There is absolutely a relationship. So, the word colour association, it will start with the obvious ones. I have an image and I know that I’ve got 1200 colours and I have to attach a word to each one that is associated with that colour. I start with the obvious things, like the most basic things. Black is an interesting one actually. In different cultures black means different things. I often start with the visual things like Cadillac black, tuxedo black, black tie, black blah, blah, blah, and then you exhaust all of those and you find that you’ve got another 70%. So I’ll do a little bit of research, look at minerals or things that I don’t know about. I learn while I’m doing this. I learn about star constellations and stuff.
Does that level of association boil down to the nature of the art in itself, the subject matter of what it’s about?
Absolutely. So, to take the Mona Lisa as an example, at the top everything was very green and verdant and then as you go down it goes in to darker tones. The words soak from our associations with natural things all the way down. You almost get another portrait within it from good to dark things, like evil associations. But these words, if viewed in isolation, are in context with the colours. If you were able to zoom out and see every word and get a flavour of a play running through, there would be a jolly beginning and a dark ending. The process is filled with moments of unexpected inspiration, like, I’ll go for a piss or something and I’ll just be stood there and then something will pop in to my head or something will say something to me. It’s at the end. It’s the emotional stuff, the stuff that’s less direct and obvious that ends up filling in the gaps. That’s when it becomes exciting. I can’t even turn off my brain after I do one of these pieces. I’ll be walking around and I’ll see a word rather than a colour.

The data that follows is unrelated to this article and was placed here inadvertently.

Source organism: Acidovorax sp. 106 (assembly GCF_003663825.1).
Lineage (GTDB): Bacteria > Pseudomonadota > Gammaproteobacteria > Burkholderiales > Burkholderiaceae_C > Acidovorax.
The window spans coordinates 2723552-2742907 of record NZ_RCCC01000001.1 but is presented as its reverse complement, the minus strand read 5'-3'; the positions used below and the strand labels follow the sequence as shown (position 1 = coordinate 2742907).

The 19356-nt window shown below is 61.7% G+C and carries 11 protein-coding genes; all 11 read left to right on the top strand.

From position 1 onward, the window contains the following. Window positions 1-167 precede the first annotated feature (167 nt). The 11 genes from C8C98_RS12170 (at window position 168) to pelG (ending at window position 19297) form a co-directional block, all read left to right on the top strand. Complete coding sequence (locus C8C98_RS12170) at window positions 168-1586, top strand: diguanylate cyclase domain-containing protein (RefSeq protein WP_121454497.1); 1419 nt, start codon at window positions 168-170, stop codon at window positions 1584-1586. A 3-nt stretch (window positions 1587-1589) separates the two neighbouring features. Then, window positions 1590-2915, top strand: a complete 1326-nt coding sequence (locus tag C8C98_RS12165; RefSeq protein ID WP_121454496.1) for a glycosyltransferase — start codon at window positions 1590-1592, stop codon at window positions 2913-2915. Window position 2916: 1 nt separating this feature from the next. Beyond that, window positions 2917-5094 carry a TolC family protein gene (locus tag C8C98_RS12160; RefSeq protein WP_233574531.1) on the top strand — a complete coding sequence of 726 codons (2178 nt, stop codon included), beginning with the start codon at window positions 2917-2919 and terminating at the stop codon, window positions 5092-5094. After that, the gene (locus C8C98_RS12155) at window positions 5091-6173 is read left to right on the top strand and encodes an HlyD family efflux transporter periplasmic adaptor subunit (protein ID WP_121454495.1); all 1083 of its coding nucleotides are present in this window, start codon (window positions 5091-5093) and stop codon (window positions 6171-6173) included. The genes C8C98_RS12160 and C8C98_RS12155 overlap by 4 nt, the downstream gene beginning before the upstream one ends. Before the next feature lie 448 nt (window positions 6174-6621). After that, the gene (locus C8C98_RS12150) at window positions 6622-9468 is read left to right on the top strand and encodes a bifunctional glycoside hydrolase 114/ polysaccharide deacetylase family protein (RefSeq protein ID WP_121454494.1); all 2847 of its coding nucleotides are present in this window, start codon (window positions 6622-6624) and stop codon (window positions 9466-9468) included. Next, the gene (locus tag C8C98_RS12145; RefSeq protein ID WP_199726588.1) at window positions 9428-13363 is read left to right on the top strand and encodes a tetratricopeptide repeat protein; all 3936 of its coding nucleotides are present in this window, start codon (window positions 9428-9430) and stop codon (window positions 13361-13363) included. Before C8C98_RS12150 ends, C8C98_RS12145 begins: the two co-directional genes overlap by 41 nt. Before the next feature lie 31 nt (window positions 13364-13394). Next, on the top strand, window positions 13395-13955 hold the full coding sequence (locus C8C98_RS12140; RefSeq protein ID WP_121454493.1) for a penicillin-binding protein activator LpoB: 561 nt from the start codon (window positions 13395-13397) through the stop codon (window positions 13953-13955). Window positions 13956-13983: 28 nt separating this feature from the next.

Has any work led you on to read a certain thing? You’ve had subject matter in mind and that’s led you to a book?
Absolutely. The most beautiful synergy in artwork that I’ve created was Son of Man by Rene Magritte, which is the faceless business man with the apple over his face. A famous image, and the faceless business man in literature is Brett Easton-Ellis’s American Psycho. So the pairing of those two was so fucking obvious and that was the first piece I did that wasn’t this psycolourgy series. It wasn’t associated colour to words. It was my favourite passage from that book. There is an idea of Patrick Bateman and then it just runs through his narcissistic analysis of himself and his facelessness. So that connected beautifully with that image. And then Whistle Jacket, which is George Stubbs’ famous image of the horse prancing that is in the National Gallery, that was a lot of fun because that was research into horse names, which of course, run in to tens, hundreds of thousands and you find there’s a horse named Mr Blobby. You’ve got this contradiction you know, it’s funny to fucking read. And it’s educational as well.
You’ve used some very iconic pictures, have you had any negative feedback from people for recreating such iconic images?